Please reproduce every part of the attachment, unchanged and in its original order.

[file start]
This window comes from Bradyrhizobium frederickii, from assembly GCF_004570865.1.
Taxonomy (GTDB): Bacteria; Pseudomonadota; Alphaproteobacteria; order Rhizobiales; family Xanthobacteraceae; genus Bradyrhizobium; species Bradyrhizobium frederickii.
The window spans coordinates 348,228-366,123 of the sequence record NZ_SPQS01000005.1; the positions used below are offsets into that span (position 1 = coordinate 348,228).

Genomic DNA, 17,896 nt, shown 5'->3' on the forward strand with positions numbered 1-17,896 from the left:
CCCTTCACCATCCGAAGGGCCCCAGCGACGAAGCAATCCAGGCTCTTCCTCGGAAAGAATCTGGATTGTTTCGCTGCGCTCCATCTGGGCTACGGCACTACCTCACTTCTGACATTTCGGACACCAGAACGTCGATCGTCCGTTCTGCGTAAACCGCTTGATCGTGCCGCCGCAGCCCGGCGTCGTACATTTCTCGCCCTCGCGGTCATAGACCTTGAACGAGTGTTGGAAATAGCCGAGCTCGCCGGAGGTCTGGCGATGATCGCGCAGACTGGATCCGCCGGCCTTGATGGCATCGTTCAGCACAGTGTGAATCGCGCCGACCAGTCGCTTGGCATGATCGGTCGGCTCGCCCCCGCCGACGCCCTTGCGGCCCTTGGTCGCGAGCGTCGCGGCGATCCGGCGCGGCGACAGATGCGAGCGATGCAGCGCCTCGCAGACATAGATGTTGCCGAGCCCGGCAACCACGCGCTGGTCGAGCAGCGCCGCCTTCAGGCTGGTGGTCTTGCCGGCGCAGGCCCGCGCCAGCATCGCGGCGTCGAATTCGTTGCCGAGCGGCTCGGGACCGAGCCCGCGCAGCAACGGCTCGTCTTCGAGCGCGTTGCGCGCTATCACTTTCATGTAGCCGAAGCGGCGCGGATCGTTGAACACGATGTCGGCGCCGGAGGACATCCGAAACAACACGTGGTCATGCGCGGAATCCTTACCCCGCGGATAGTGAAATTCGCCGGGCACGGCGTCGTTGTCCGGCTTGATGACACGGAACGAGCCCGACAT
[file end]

This window comes from Bradyrhizobium frederickii, from assembly GCF_004570865.1.
Taxonomy (GTDB): Bacteria; Pseudomonadota; Alphaproteobacteria; order Rhizobiales; family Xanthobacteraceae; genus Bradyrhizobium; species Bradyrhizobium frederickii.
The window spans coordinates 348,228-366,123 of the sequence record NZ_SPQS01000005.1; the positions used below are offsets into that span (position 1 = coordinate 348,228).

Genomic DNA, 17,896 nt, shown 5'->3' on the forward strand with positions numbered 1-17,896 from the left:
CCCTTCACCATCCGAAGGGCCCCAGCGACGAAGCAATCCAGGCTCTTCCTCGGAAAGAATCTGGATTGTTTCGCTGCGCTCCATCTGGGCTACGGCACTACCTCACTTCTGACATTTCGGACACCAGAACGTCGATCGTCCGTTCTGCGTAAACCGCTTGATCGTGCCGCCGCAGCCCGGCGTCGTACATTTCTCGCCCTCGCGGTCATAGACCTTGAACGAGTGTTGGAAATAGCCGAGCTCGCCGGAGGTCTGGCGATGATCGCGCAGACTGGATCCGCCGGCCTTGATGGCATCGTTCAGCACAGTGTGAATCGCGCCGACCAGTCGCTTGGCATGATCGGTCGGCTCGCCCCCGCCGACGCCCTTGCGGCCCTTGGTCGCGAGCGTCGCGGCGATCCGGCGCGGCGACAGATGCGAGCGATGCAGCGCCTCGCAGACATAGATGTTGCCGAGCCCGGCAACCACGCGCTGGTCGAGCAGCGCCGCCTTCAGGCTGGTGGTCTTGCCGGCGCAGGCCCGCGCCAGCATCGCGGCGTCGAATTCGTTGCCGAGCGGCTCGGGACCGAGCCCGCGCAGCAACGGCTCGTCTTCGAGCGCGTTGCGCGCTATCACTTTCATGTAGCCGAAGCGGCGCGGATCGTTGAACACGATGTCGGCGCCGGAGGACATCCGAAACAACACGTGGTCATGCGCGGAATCCTTACCCCGCGGATAGTGAAATTCGCCGGGCACGGCGTCGTTGTCCGGCTTGATGACACGGAACGAGCCCGACAT